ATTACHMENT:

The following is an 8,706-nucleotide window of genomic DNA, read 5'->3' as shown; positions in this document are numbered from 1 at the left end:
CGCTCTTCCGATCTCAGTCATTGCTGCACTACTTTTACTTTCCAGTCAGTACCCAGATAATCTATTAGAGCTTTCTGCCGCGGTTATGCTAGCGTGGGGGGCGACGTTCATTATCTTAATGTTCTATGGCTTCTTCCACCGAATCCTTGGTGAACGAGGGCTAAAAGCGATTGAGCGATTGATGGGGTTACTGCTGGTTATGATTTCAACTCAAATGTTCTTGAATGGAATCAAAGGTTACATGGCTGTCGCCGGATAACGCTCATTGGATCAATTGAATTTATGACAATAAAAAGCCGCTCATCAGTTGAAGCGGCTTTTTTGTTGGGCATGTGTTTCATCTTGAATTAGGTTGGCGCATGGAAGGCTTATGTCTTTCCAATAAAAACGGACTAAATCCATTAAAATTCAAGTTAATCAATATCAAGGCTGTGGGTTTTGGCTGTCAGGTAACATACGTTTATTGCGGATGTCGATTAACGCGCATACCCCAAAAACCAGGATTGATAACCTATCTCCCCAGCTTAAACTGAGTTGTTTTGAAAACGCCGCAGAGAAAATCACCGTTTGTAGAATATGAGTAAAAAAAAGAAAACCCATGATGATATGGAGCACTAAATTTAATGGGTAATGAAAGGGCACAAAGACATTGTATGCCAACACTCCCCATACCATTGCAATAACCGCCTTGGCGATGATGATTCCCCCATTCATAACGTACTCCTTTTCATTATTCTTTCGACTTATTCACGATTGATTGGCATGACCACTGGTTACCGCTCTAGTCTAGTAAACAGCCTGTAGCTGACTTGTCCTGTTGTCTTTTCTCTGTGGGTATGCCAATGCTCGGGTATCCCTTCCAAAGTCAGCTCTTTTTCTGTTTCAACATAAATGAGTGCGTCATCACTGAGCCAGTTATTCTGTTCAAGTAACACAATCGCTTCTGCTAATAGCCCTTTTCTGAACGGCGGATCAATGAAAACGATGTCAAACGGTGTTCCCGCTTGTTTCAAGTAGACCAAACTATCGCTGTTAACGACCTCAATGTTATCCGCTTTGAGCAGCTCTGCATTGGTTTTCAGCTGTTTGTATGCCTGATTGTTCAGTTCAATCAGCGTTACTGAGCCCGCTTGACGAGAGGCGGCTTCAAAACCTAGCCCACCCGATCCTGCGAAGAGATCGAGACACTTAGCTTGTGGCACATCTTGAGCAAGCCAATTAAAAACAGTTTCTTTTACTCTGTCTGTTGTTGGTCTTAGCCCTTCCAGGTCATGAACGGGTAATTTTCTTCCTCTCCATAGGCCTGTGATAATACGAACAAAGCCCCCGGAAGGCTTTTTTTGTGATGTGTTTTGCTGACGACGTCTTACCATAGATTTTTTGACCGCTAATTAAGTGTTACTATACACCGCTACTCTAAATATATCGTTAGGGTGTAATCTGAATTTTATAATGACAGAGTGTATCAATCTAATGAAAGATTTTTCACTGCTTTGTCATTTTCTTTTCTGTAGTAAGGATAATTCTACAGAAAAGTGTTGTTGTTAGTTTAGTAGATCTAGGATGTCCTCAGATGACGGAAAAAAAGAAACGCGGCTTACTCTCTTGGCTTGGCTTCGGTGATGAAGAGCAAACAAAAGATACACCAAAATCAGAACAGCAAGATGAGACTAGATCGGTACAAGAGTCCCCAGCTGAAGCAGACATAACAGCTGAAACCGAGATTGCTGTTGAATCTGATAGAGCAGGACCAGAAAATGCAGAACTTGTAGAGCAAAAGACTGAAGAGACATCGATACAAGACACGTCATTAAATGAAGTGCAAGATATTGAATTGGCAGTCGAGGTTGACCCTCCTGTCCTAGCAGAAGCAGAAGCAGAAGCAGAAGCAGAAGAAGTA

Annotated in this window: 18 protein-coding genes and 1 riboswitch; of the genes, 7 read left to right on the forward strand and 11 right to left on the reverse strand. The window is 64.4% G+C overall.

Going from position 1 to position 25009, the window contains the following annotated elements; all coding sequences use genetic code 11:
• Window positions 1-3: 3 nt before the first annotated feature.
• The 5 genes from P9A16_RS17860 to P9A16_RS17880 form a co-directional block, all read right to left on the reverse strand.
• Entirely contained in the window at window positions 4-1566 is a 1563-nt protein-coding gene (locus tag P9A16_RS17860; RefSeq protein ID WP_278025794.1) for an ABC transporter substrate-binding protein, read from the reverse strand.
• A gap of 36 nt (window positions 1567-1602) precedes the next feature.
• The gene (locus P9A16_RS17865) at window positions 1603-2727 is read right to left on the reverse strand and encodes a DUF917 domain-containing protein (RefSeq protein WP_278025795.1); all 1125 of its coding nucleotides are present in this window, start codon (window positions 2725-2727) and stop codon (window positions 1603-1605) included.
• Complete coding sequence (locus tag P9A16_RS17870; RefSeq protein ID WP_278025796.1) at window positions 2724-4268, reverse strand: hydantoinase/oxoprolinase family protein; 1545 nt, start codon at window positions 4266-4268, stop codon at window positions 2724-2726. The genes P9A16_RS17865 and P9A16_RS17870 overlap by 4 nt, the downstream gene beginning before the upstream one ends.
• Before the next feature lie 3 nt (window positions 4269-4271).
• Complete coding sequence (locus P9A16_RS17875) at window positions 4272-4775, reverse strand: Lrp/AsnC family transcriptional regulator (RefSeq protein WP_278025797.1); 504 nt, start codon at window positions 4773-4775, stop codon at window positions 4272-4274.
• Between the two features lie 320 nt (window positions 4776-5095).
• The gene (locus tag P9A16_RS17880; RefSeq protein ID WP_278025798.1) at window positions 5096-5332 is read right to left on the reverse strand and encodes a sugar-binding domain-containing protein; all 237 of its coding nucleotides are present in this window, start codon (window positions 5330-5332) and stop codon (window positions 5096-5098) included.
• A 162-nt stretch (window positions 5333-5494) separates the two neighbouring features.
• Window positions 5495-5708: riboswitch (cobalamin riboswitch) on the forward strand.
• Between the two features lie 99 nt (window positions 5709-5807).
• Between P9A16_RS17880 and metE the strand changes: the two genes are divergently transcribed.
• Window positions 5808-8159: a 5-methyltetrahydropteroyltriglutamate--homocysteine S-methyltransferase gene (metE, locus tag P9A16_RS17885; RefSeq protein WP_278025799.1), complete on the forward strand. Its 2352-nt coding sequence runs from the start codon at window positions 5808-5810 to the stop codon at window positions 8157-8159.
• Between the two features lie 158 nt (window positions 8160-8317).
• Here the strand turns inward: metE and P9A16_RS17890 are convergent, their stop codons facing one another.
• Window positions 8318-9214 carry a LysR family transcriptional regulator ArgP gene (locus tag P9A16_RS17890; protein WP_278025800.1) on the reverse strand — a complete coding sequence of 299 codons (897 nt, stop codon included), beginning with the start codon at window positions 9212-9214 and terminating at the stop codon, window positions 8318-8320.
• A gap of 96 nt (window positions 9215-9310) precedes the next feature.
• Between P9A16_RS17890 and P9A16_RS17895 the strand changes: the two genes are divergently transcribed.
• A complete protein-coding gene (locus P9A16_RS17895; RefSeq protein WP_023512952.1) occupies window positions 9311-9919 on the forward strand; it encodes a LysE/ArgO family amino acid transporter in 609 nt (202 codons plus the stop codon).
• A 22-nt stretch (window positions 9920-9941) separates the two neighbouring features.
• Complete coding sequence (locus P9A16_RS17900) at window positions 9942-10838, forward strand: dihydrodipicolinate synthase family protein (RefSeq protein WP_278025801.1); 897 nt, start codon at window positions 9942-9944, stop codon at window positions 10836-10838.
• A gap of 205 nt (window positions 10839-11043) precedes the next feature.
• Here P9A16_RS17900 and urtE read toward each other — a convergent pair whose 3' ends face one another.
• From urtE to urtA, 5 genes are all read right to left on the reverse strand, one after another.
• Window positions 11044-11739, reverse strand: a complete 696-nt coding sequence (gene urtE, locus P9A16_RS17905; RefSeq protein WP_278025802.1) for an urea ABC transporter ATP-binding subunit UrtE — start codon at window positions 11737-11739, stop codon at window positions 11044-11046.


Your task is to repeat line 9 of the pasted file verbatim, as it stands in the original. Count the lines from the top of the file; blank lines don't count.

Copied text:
• The gene (locus P9A16_RS17865) at window positions 1603-2727 is read right to left on the reverse strand and encodes a DUF917 domain-containing protein (RefSeq protein WP_278025795.1); all 1125 of its coding nucleotides are present in this window, start codon (window positions 2725-2727) and stop codon (window positions 1603-1605) included.